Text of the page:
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Here are the highlights:

At 54 million, I’ve exceeded the Leafs build by a bit, although I am carrying 14 forwards in this scenario. The number is mostly inflated because of Okposo’s contract. Ordinarily, this would be a contract that is similar to the replacement level player I have marked at 2.9 million (more on that later).

Our placeholder for second line centre and winger come in at 5 and 4.5 mil respectively but these numbers can be easily changed, the important number is to keep the 2nd line at or under 15 million. Any more than that and you run the risk of spending way too much at the forward position (we are already at 54 million after all) and that can hurt the team even in the short term.

Ideally, you would actually want to invest a little more cap in the centre, since they are the most important position among the forwards (maybe even the whole team). This can be challenging however, as we aren’t sure who will be available this off season and most of the centres who are worth anywhere near a cap hit of say 6-7 million are typically not available for trade barring a massive overpayment.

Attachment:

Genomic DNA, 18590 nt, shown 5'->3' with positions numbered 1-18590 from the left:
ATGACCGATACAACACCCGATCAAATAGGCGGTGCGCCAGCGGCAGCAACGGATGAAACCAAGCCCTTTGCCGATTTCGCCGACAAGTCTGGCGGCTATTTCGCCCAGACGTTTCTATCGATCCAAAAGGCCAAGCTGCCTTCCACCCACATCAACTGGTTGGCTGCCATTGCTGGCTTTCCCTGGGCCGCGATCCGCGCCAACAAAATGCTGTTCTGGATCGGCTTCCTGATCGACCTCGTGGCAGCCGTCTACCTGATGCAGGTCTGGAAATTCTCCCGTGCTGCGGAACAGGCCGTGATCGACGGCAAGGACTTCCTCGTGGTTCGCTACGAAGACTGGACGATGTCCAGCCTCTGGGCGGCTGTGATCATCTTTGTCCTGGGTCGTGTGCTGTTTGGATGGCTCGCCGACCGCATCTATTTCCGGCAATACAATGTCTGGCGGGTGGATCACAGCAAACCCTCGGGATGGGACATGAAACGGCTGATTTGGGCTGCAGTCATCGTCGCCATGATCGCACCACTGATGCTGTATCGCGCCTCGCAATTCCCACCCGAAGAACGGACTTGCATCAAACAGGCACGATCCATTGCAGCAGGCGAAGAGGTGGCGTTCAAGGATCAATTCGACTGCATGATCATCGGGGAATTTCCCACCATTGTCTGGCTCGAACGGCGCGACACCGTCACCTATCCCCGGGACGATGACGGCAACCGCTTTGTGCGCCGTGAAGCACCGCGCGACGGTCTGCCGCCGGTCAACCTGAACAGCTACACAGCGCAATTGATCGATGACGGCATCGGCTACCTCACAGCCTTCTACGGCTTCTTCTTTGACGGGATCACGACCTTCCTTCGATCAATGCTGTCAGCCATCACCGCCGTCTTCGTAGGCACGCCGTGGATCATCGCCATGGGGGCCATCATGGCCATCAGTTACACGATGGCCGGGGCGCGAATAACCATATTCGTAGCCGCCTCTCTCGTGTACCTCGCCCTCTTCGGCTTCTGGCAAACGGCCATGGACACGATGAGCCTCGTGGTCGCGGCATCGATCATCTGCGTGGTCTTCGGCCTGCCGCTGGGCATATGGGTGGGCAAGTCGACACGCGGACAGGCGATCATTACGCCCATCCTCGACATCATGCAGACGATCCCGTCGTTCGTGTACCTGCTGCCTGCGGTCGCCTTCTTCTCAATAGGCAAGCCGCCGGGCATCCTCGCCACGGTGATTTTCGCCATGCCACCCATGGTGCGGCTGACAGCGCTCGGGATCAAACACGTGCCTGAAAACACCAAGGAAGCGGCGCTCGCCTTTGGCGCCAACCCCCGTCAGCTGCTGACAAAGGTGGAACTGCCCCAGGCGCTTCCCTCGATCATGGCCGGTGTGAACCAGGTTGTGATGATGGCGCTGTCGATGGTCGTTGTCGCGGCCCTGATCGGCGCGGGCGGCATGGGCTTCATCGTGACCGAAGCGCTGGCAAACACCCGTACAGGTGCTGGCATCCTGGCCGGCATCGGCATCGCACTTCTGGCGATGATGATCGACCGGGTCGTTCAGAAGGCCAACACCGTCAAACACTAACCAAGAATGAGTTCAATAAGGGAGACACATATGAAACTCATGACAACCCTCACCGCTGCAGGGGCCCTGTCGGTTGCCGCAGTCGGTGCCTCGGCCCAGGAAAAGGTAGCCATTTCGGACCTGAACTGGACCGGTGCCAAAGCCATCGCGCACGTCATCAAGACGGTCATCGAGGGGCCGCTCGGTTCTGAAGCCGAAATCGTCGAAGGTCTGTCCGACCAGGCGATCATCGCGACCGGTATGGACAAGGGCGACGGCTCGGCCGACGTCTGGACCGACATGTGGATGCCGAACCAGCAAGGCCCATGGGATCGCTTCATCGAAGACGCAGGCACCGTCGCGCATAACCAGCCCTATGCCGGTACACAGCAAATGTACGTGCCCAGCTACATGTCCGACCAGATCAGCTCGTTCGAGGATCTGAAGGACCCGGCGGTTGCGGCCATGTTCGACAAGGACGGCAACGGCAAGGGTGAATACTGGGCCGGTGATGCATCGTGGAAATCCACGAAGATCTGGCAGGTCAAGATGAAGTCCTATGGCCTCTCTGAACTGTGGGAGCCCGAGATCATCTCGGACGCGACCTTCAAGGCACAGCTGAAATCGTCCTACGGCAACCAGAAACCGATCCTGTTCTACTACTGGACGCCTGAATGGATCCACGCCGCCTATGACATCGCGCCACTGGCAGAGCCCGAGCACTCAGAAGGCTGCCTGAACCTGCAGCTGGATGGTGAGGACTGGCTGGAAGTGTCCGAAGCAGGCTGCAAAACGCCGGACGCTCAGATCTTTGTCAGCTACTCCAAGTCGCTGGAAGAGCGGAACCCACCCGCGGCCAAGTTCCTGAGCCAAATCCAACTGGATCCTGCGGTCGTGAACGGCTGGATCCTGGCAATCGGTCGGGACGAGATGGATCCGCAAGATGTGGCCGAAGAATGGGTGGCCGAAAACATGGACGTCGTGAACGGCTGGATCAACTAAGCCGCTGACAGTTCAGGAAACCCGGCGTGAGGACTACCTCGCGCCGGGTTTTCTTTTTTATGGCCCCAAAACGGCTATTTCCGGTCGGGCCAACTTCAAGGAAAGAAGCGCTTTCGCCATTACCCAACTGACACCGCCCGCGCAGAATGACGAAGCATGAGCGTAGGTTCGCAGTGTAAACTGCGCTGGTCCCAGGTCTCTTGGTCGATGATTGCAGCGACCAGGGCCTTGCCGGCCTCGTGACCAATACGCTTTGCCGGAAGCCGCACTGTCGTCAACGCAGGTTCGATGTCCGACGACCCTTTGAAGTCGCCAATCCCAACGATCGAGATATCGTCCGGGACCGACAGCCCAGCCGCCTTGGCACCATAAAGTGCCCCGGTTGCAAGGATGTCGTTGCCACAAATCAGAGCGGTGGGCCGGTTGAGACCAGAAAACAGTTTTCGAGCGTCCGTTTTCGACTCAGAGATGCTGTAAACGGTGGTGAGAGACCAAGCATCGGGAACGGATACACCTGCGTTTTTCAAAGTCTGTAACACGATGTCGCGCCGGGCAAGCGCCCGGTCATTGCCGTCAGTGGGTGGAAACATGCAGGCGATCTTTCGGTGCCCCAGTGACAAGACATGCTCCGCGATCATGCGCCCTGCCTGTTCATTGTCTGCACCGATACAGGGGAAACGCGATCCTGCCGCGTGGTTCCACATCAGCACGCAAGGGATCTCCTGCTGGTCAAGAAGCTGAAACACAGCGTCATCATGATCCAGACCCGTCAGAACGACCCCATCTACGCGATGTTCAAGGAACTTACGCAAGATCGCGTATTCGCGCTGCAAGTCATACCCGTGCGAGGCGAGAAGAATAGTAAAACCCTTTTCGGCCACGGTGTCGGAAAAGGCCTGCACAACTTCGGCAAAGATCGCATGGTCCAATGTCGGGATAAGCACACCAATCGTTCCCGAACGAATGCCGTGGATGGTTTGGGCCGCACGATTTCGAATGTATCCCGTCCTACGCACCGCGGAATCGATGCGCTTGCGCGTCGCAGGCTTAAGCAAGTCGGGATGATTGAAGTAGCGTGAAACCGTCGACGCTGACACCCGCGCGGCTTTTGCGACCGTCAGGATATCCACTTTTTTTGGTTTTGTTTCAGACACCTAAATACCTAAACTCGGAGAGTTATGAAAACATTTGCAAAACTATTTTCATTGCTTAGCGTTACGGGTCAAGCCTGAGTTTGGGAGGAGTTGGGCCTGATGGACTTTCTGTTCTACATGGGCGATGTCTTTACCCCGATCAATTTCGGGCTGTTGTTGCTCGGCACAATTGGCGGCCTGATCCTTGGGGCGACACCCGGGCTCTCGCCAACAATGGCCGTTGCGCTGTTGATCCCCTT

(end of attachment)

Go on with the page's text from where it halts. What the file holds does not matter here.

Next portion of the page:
Also worth noting, I’ve kept Marcus Johansson in this build at 4.5 million. The Sabres would do well to upgrade but assuming they are able to build a functioning second line they‘re likely to see better value from him, or better than whatever the cost to replace him might be.

I have the replacement level player at 2.9 million, which if you’ve read any of my other work on the subject is way high. According to this article done by Dom Luszczyszyn (yes, I copy and pasted the last name) last summer for the Athletic, the cost of a replacement level forward in free agency was estimated to be around 1.1 million, while a “1 win added” player came in at 4.4 million. This should in theory hold true for this coming off-season, with the cap staying flat.

Unfortunately, just because it averages out that way, it doesn’t mean the Sabres will actually get replacement level production for whichever player they choose to sign for 1.1 million. We know that for every good value deal, there are tons of bad ones. So, rather than cast a wide net, the Sabres should look to zero in on one or two targets who’s on-ice impacts are strong enough that even if there were a dip in production, they’d still get replacement level or better value.


Now a look at what happens with the blue line in our top/forward heavy build.